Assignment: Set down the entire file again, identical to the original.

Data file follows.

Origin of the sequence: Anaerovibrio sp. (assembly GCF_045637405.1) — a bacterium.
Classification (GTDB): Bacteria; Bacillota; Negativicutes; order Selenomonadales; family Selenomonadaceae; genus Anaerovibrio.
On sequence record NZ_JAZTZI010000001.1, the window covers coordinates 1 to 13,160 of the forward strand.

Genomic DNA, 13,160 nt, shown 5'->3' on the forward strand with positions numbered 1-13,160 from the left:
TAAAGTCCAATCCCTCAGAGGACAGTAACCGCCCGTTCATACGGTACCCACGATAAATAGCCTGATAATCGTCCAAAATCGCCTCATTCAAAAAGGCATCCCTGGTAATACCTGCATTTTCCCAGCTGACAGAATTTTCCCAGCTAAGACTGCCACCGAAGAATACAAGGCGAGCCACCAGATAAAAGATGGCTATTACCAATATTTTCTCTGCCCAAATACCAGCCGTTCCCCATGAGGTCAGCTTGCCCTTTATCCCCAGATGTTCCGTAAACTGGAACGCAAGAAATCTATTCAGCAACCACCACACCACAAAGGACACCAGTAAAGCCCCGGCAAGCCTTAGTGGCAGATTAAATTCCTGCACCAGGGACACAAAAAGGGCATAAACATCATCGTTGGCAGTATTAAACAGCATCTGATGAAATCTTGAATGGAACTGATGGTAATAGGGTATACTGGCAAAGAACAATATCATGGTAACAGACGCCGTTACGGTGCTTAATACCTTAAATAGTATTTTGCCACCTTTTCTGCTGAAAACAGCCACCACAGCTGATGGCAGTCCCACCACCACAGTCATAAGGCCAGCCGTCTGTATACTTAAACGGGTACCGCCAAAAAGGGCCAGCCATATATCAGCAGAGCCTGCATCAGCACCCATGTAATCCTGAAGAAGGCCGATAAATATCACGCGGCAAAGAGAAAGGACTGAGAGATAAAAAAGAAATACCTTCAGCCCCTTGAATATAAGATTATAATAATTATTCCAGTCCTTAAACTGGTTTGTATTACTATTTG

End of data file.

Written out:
Origin of the sequence: Anaerovibrio sp. (assembly GCF_045637405.1) — a bacterium.
Classification (GTDB): Bacteria; Bacillota; Negativicutes; order Selenomonadales; family Selenomonadaceae; genus Anaerovibrio.
On sequence record NZ_JAZTZI010000001.1, the window covers coordinates 1 to 13,160 of the forward strand.

Genomic DNA, 13,160 nt, shown 5'->3' on the forward strand with positions numbered 1-13,160 from the left:
TAAAGTCCAATCCCTCAGAGGACAGTAACCGCCCGTTCATACGGTACCCACGATAAATAGCCTGATAATCGTCCAAAATCGCCTCATTCAAAAAGGCATCCCTGGTAATACCTGCATTTTCCCAGCTGACAGAATTTTCCCAGCTAAGACTGCCACCGAAGAATACAAGGCGAGCCACCAGATAAAAGATGGCTATTACCAATATTTTCTCTGCCCAAATACCAGCCGTTCCCCATGAGGTCAGCTTGCCCTTTATCCCCAGATGTTCCGTAAACTGGAACGCAAGAAATCTATTCAGCAACCACCACACCACAAAGGACACCAGTAAAGCCCCGGCAAGCCTTAGTGGCAGATTAAATTCCTGCACCAGGGACACAAAAAGGGCATAAACATCATCGTTGGCAGTATTAAACAGCATCTGATGAAATCTTGAATGGAACTGATGGTAATAGGGTATACTGGCAAAGAACAATATCATGGTAACAGACGCCGTTACGGTGCTTAATACCTTAAATAGTATTTTGCCACCTTTTCTGCTGAAAACAGCCACCACAGCTGATGGCAGTCCCACCACCACAGTCATAAGGCCAGCCGTCTGTATACTTAAACGGGTACCGCCAAAAAGGGCCAGCCATATATCAGCAGAGCCTGCATCAGCACCCATGTAATCCTGAAGAAGGCCGATAAATATCACGCGGCAAAGAGAAAGGACTGAGAGATAAAAAAGAAATACCTTCAGCCCCTTGAATATAAGATTATAATAATTATTCCAGTCCTTAAACTGGTTTGTATTACTATTTG